Robert Mish: Well the phone calls were ringing so much we could not answer them. We had to just put all our lines on hold so we could service the customers, and our own customers we wanted to service first. We world come in to open at nine in the morning and there would already be a line out the door and down the block. Sometimes the line was mostly buyers, sometimes there were sellers. We would run out of metal, we would run out of anything and we would have to divide the line in two lines. We would take the sellers in first, get some product, sort it while the buyers are walking in and people were not very discriminating then, they were panicking. By the time it peaked in January 1980, there were people out there who did not even understand free market economics or precious metal economics, they were just buying because it was fashionable or because it was going up forever. Those are more the makings of a bubble, today most people are coming in to sell.

Chris Martenson: Most individuals are coming in.

Robert Mish: Yeah, the majority of people coming in are coming into sell. Now every equation has a balance, but the reason is because the buyers are either overseas where we export or they are bigger money than the sellers.

Chris Martenson: So describe the typical seller today, is this somebody with the smallish collection, just has some gold, some silver, somehow?

Robert Mish: Well the typical seller today is really the opposite of who they were 30, 40, 50 years ago. People used to save either through a bank account to keeping some coins around, putting away silver dollars when they came back from Reno or Lake Tahoe. They would be buying some interesting furniture or jewelry and then they had income in excess of their expenses. Today so many households are stressed having expenses greater than their income or servicing a lot of debt that they are starting to sell the things, the heirlooms that they so prized before. So we are seeing people sell their Rolex they do not want anymore or cannot afford to keep, their old jewelry, their parent’s jewelry and belongings that they inherited. The coins they collected when they were a kid, it is sad in a way because what we are seeing is the dishoarding of a culture.

Chris Martenson: And so these people are bringing in their heirlooms and they are just looking for cash at this point in time. Who is buying, you mentioned it is going overseas; I would like to find out what you know about that and who the typical buyer is at this point?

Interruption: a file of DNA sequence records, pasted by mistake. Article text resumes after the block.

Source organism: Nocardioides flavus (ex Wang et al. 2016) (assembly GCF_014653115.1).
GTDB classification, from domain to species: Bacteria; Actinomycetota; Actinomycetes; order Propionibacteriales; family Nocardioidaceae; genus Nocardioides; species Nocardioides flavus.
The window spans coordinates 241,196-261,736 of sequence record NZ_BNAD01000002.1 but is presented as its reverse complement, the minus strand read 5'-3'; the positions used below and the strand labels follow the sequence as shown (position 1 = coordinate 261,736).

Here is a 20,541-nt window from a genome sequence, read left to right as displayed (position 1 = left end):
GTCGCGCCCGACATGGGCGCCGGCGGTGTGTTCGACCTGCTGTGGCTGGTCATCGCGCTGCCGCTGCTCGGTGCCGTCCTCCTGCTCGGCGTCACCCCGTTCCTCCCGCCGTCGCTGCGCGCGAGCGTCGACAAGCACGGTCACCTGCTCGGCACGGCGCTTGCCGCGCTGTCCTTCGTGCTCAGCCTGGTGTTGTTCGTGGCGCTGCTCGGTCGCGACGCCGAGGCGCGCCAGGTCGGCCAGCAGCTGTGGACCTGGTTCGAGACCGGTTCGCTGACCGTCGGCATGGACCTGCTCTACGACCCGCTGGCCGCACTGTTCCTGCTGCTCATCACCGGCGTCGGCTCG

Robert Mish: Well in the United States, the typical buyer is perhaps someone who has taken the crash course and has studied what is happening to our nation and understands that they have to protect themselves from the coming inflation and social ramifications of that inflation and the debt burdened economy. Big money is buying but for every one buyer there has got to be five sellers here and I am sure that is similar among my colleagues around the country, maybe even more so. Because over here we are in a wealthier area and I still have more sellers than buyers. A lot of it is going overseas, a lot of the coins that came to America over the decades, over the generations, either through the fact that we had the money to buy them or through immigration or through the spoils of war, it is all going back now to the home countries. Especially if it is a home country, where their economies are rising and the people are saving rather than spending. Just last night we had two visitors from china, colleagues of mine in Shanghai, they flew here just to see me, and they flew back the next morning. They cannot get enough coins in china; they are buying everything back that came here when the people in china could not buy their own coins. Next weekend I have more visitors coming, coin shows, which have been all over America, are now appearing all over the world. There is now major coin shows in gathering marts in Singapore, Tokyo, Beijing, Hong Kong, it used to be once a year, now it is three, four times a year. Big auctions that used to be held in the United States are now organizing in Hong Kong and other countries. So we are seeing again, we are seeing a movement back in the opposite direction and it is sad.

Chris Martenson: So the ebb and flow of gold and silver really can be tracking the rise and fall of fortunes as it were, leaving out the spoils of war so I guess those went the victors. But otherwise, we are saying that once a nation of savers in the United States, now a nation of spenders and in that once we accumulated gold and silver, now we are selling it typically at the smaller retail level. For every small seller there is one big buyer stepping in and a lot of these buyers maybe are from other countries now, particularly savings countries, countries that are on the ascendency. There is a lot of new wealth created in china, they have a saving culture, so we are seeing the ebb and flow, gold and silver are flowing in that direction, is that fair?

Robert Mish: That is true, and I was thinking we still do have small buyers here and by small buyers, I mean people who produce more than they spend and save the difference. So many of those savers who buy one ounce of gold a month, they are people who have settled here from saving cultures. People from India, from China, I am not seeing Americans who have been here for a few generations buying one Krugerrand a month, very unusual.

Chris Martenson: And so in your business now is this mostly bullion at this point that people are interested in or are people interested in numismatics at this stage or is jewelry still coming and going?

Robert Mish: Well most of the new buyers are just buying for bullion and it has actually hurt the coin market. Coins were something again that it is either a hobby or a hobby investment. You save money among other ways through coins, you accumulate them, and you enjoy them. If they never went up in value, you would have gotten the utility of enjoying the hobby and enjoying what you learned. But much of what is coming because back through the door are all those same coins. We are basically recovering everything that Americans accumulated or was sold to them in past generations. Now the typical buyer is conscious of what percent over gold is this product cost and how liquid is it anywhere in the world. We lost a generation or two of coin collectors to video games and computers and other things that do not involve savings but involve consumption.